It helps that we’re shopping for our veggies at Langley Farmer’s Market (we have a location in Maple Ridge), and their prices are much cheaper compared to Save-On or Safeway.  Our meat we’re getting from Meridian Meat Shops, which is a butcher shop with everything very fresh and organic.  I get as much meat for the same price or less, and it is of higher quality.  The selection is greater as well.

I’m open to recipe suggestions as well, I’ve only used one recipe in my cooking thus far.  We do have several cookbooks, including “The Dolce Diet” by Mike Dolce (no, not the cake Dolce de Leche), and I’m sure we’ll try them out soon.  It also helps now that we don’t have to worry about allergens, though I still keep them in the back of my mind.

For now, back to studying for Wednesday’s midterm …

–Kiyoshi “The Prototype”
Your #1 Canadian eh?

P.S. To further bring notice to hang-drying clothes over a fan, my Gis are dry in a few hours at most, rather than 24-36 hours.  I can wash two or three in the morning, and use them by the early evening.  It’s quite handy.

Moved! (Mostly)

We have recently moved, and while we’re still unpacking/setting up a few things, we have the bulk of our things in and ready for use.  Right now it’s just fine-tuning things, like thinning out all of the cutlery and mugs we now have.  Our appliances are quite new, including a front-loading washer and dryer.  They wash our jiu-jitus gis quite nicely, and we even have a nice little alcove to hang them up to dry.  As a bonus, I have a fan plugged in underneath to dry them even faster.  This will make washing and drying multiple gis very easy and quick.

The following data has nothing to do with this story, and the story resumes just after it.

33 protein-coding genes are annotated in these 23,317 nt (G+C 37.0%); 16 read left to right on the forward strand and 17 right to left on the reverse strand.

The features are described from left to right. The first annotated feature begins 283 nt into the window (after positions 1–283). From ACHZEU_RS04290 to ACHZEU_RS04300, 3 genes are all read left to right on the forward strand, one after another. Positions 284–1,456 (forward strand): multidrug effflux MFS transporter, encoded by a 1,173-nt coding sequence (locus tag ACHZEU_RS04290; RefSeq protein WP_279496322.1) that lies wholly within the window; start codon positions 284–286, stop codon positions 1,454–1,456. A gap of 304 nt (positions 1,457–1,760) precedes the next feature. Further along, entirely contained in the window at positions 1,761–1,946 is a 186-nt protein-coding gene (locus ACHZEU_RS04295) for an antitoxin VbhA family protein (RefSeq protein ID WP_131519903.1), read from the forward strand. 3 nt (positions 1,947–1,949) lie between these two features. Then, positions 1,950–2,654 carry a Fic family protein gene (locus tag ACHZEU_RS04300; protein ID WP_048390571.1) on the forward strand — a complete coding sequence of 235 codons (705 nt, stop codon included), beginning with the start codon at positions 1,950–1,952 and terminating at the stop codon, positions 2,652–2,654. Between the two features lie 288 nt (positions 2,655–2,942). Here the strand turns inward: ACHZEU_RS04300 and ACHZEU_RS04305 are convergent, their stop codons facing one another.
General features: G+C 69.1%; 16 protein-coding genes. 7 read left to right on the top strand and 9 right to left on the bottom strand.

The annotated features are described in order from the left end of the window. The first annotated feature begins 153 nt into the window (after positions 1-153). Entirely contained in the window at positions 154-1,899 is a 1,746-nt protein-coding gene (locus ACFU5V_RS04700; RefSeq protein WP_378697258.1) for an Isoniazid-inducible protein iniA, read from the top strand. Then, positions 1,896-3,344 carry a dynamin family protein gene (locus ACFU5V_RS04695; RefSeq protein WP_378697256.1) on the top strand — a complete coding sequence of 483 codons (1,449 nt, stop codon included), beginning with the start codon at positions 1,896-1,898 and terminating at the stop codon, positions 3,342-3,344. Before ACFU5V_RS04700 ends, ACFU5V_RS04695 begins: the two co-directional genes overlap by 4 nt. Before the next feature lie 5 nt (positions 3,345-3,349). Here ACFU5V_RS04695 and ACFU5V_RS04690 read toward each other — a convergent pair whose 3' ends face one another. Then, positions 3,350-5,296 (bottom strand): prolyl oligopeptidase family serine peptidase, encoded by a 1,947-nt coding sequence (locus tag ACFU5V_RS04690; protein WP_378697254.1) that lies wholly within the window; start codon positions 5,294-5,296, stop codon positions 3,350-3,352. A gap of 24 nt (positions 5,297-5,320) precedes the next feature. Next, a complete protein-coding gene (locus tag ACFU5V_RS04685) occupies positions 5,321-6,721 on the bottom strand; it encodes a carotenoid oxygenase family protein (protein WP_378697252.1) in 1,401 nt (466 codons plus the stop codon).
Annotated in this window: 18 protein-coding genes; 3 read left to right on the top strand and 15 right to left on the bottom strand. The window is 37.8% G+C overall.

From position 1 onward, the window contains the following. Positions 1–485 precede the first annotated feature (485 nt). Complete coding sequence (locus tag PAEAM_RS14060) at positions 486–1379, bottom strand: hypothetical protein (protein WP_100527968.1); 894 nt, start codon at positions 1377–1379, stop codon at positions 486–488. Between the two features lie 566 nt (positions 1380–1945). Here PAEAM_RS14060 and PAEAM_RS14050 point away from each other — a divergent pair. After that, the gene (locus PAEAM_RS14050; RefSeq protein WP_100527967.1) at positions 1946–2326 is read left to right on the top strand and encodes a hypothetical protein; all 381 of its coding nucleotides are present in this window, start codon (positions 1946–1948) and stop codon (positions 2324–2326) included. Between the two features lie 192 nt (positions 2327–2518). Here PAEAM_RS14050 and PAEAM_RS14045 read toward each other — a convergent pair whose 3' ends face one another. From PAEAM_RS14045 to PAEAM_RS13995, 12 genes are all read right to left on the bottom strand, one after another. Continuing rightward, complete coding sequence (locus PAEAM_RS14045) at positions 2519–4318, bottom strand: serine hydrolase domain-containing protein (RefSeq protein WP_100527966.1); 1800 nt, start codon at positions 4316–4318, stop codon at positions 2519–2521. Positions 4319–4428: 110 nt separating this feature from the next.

Our next big step is acquiring bookshelves and then we can hang pictures and the like.

Yes, short update, but an update nonetheless.

–Kiyoshi “The Prototype”
Your #1 Canadian eh?

First World Problems

About a week ago I was travelling from the gym to home, when I ran over a debris field consisting mainly of chunks of wood.  It was spread all over the highway right as you merged from the on-ramp, with no real way to avoid the pile.  After running it over, I waited to see if my vehicle’s handling changed in any way that would indicate a flat tire.  There was nothing, so I assumed one of two scenarios:

  1. I avoided puncturing my tires, and could brush off this entire incident
  2. I avoided an immediate blow-out of my tires, but gained a small puncture resulting in a slow leak that wouldn’t necessarily become apparent until hours after the incident.

Either way, the only thing I could really do was keep calm and carry on (Chive?), and wait until the morning.
Well, the morning arrived, and I popped out to grab some empty boxes meant for packing, and I noticed that I indeed picked up a slow leak on my front driver’s side tire.  I brought the boxes inside, put on a shirt, and went out to change my tire.

This isn’t the first flat tire I’ve had, there have been two incidents in the past, plus one time where I lost two lug-nuts from my front passenger side tire.  I’ve some experience in changing tires, and they never tend to be in the warmest of weather conditions.

Fortunately, I am apparently more prepared than I previously realized for such eventualities:

  • a metal bar that fits over the tiny lug-nut wrench provided with the car.  This helps increase leverage to loosen the lug-nuts when they are tight.  (Actually, I knew about that one, my dad gave it me, probably because he knew what a struggle it is.  An additional 6 inches of leverage makes all of the difference in the world)